[app url=”https://itunes.apple.com/app/id881748907″]

This new contender for mobile strategy war game supremacy comes in charging hard, swords drawn, loaded with enthusiasm and blood lust. The official App Store listing lets out a boastful battle cry – “Get ready to experience the greatest war of Rise Of Rome which you never experienced before!”, they exclaim, promising to blow us away with advanced tactics, in-depth city building, and intriguing faction wars, all wrapped up in the epic story of the Roman Empire.

rise of rome 3

It soon becomes apparent that all of that marketing melodrama doesn’t translate so well into the game itself. For all the talk about detailed strategic planning and relentless historical battle scenarios, once you’re getting into the action much of it falls flat. It’s not that there isn’t a game here – RNTS Media’s Rise Of Rome is a rather hefty strategy management title with surprising complexity – the problem is that the underlying framework isn’t really strong enough to carry this weight.

The macro view is of a game struggling to cope with its own ambitions – there are many elements at play, presented via a cluttered heap of menus, info screens, upgrade paths, economic dynamics and so on, making it hard to stay focused on what you’re meant to be doing. Often you’re not even sure that your actions are having any real effect on proceedings. To compound the problem, your in-game helper takes a very haphazard approach to the English language. Some lengthy feature explanations are so clumsy that you end up skipping them altogether, and then regretting it later when you’re left scratching your beard. Often the impression, though, is that this is complexity for complexity’s sake – extra fluff to overshadow a weak game that lurks beneath. This facade of supposed intricacy and depth is noticeable throughout the game, a blatant attempt to disguise bad design by drowning us in complications.

rise of rome 1

Visually Rise Of Rome has some quaint elements – the city building component is pleasantly illustrated with an Age Of Empires feel to it, and the various character graphics fit the theme well. The interface is quite cluttered though, an unfortunate byproduct of the complexity here. Screens filled with tiny text, percentages, buttons and numbers can be terribly overwhelming, enough to make the whole process a little exhausting. The battle element is by far the weakest aspect, in concept and in execution… dated and amateurishly animated. It doesn’t help that the war scenes aren’t much fun to play either – select your army, select the enemy, hit “attack”, and hope for the best. They’ll tell you there are countless parameters at play behind the scenes, but It still won’t be long before you’re hitting that button to auto-complete each skirmish.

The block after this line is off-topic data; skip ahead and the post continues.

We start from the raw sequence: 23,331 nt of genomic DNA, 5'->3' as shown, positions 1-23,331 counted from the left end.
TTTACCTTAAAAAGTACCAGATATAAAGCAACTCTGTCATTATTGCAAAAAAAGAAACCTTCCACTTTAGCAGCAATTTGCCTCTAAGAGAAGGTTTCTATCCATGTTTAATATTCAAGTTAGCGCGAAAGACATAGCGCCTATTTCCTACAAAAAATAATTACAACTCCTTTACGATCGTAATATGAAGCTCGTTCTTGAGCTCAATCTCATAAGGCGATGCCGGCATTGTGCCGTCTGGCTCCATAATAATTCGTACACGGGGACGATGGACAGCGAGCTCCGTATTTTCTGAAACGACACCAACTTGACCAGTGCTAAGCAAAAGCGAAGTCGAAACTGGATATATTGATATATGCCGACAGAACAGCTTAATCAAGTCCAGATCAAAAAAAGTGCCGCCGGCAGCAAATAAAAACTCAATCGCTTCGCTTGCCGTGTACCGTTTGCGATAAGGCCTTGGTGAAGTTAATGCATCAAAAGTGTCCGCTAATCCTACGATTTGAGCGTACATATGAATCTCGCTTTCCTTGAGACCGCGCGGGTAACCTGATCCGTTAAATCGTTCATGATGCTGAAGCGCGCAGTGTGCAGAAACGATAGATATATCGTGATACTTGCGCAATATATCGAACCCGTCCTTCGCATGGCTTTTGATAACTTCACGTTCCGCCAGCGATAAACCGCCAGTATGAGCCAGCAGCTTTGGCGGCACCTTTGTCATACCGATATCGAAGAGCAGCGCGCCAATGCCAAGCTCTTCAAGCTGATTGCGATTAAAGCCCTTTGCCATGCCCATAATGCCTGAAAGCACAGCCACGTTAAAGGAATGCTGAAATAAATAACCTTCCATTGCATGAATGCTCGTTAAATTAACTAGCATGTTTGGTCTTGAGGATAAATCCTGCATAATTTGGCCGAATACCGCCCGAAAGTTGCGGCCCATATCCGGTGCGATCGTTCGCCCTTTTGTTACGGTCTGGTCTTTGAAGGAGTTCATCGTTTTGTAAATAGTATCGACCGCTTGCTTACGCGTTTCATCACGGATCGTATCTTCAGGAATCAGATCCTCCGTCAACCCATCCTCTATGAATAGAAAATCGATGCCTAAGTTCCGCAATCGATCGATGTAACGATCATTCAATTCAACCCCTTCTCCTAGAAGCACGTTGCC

Social features are meant to be a big part of the allure of Rise Of Rome, but this aspect is weakly implemented and unclear, sometimes leaving you wondering if you’re even connected to other gamers at all. Still, with or without a social element, there’s a quite a bit to sink your teeth into if you’re a really patient and forgiving gamer. Sadly, try as it may, this game loses much of its credibility by nagging you for money from start to finish. Yes, Rise Of Rome takes the nefarious shape of freemium gaming, that most vile business model, and implements it with roguish efficiency. Coercive monetization, we call it. And it’s a horrible way to abuse your customers. Like most freemium products, you’re given a game which is programmed to annoy you in some ways unless you throw money at it.

rise of rome 2

That doesn’t mean that you can’t play Rise Of Rome without spending any cash. Just be prepared to be held up at knifepoint every now and then. And even when you do open your wallet to keep things moving, too much of this game feels like you’re just pressing buttons and praying for progress. Within the realm of devious pay-2-play gaming there are far more engaging titles out there which offer the same core principles – the city management aspects, the battles, the social components – which leave Rise Of Rome looking rather stale. But, since it’s free, you may as well pick it up and find out for yourself, either on the iTunes App Store or the Google Play Store for Android users.

Rise Of Rome requires iOS 4.3 or later. Compatible with iPhone, iPad, and iPod touch. This app is optimized for iPhone 5.